In my reflections with a coaching client at the start of this year, I was fascinated by what she has achieved during very difficult global times. I was reminded again: we are not our circumstances.
This point is backed up by research. A study that followed 52 men who were in prison at an early age found that these men did not all turn out as life-long criminals. The researchers concluded that not all children who start in adverse environments and exhibit antisocial and offending behaviour early in life continue that trajectory.
Living the truth that we are not our circumstances.
We are not our circumstances – neither our past nor our present. It is a comforting thought, particularly in the current global climate. However, it is not an easy truth to live. It means that when we deal with others, we can’t typify and label them – we’ll do them an injustice and rob ourselves of a better alternative. For ourselves, it also means that we need to challenge the way we view things. We have to open ourselves to new points of view. We have to challenge the status quo – especially in our own minds and in how we live.As Rosa Luxenberg said, “Those who do not move, do not notice their chains.”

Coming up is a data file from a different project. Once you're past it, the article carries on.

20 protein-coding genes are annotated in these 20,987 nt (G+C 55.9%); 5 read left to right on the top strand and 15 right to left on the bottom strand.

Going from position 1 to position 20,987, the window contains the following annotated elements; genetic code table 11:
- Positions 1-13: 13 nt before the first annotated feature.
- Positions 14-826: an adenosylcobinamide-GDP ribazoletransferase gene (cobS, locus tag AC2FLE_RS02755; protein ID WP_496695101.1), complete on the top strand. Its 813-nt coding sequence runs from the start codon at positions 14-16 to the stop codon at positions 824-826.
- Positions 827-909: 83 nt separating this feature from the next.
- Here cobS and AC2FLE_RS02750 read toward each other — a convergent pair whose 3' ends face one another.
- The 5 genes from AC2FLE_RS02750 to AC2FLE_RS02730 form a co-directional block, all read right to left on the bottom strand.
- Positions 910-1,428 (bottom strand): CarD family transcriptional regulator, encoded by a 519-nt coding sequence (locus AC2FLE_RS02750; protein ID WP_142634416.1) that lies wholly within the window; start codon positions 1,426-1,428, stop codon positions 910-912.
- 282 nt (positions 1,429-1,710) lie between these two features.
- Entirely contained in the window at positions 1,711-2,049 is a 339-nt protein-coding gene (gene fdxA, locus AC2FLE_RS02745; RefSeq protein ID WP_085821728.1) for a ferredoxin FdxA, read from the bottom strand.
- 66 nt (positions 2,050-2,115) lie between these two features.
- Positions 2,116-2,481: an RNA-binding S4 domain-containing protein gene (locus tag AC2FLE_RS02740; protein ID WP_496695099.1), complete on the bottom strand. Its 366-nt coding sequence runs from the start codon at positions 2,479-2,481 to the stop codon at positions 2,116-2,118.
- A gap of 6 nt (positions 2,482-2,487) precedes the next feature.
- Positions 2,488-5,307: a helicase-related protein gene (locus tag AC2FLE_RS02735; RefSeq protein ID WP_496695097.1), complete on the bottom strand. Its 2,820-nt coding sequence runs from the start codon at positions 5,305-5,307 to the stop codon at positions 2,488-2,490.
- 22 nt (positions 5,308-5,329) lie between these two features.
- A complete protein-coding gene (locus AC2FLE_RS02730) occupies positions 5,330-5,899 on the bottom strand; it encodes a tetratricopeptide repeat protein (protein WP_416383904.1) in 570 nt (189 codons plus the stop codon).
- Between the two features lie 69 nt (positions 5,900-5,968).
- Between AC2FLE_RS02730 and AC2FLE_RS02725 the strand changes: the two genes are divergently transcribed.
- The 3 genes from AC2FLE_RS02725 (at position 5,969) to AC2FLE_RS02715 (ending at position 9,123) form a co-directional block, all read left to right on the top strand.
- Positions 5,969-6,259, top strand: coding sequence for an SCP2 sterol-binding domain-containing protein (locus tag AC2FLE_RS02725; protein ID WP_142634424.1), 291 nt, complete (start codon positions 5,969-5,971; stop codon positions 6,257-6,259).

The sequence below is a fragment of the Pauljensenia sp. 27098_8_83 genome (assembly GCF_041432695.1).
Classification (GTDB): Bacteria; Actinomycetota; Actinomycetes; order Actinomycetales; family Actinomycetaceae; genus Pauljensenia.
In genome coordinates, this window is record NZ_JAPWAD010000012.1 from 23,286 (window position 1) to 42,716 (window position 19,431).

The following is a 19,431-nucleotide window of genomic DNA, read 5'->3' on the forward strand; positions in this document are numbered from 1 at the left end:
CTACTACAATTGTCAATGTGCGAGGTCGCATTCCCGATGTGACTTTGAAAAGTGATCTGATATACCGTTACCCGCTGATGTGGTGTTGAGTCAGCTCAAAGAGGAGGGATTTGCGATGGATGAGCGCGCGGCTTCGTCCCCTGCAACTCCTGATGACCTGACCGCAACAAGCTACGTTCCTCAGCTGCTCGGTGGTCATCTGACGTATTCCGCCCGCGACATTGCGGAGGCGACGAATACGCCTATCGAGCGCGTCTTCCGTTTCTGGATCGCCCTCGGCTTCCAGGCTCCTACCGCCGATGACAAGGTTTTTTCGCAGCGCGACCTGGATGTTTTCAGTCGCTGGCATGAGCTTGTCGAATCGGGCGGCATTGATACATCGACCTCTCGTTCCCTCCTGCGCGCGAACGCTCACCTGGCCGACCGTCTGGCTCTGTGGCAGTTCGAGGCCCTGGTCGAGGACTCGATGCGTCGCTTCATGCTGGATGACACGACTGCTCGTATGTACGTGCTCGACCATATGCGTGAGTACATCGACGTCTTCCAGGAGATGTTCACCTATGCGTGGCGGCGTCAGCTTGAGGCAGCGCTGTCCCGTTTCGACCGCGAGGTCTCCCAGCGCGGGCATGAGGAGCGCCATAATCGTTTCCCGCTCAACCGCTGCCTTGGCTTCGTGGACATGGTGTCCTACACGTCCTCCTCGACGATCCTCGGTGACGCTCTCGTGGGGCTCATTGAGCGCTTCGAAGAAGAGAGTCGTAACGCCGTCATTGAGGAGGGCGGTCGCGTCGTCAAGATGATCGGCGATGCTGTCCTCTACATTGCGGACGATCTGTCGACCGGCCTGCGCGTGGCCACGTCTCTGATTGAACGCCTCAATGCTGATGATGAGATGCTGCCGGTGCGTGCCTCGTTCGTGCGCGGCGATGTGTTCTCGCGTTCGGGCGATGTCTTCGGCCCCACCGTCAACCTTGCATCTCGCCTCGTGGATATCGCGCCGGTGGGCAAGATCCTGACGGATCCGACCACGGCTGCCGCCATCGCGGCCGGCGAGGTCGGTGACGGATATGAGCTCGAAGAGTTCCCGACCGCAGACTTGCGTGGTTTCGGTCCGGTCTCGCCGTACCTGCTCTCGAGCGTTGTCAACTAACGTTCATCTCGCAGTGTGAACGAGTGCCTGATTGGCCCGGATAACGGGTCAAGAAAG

We need to move our mental and spiritual perspective if we want to change our circumstances and create a better future for ourselves and others.
Thoughts to challenge our worldview
The foundation for change lies within ourselves – how we think of ourselves and the world, which determines how we act in it.
I discuss this topic in-depth in Chapter 2 of my book, The Leader’s Inner Source*. It is titled “The leader’s self”. The six statements summarise some of the main points I make in the chapter.
1. The nature of reality is such that the world cannot be fully predicted, and it cannot be controlled.
2. Science provides a good foundation for the grounds of knowledge, but it is only a limited view. Knowledge can also be more subjective, spiritual or transcendental.
3. Humans have free will and can make free choices, but we are limited in our choices by our thinking and circumstances.
4. To change our viewpoints, we must understand why we think what we think.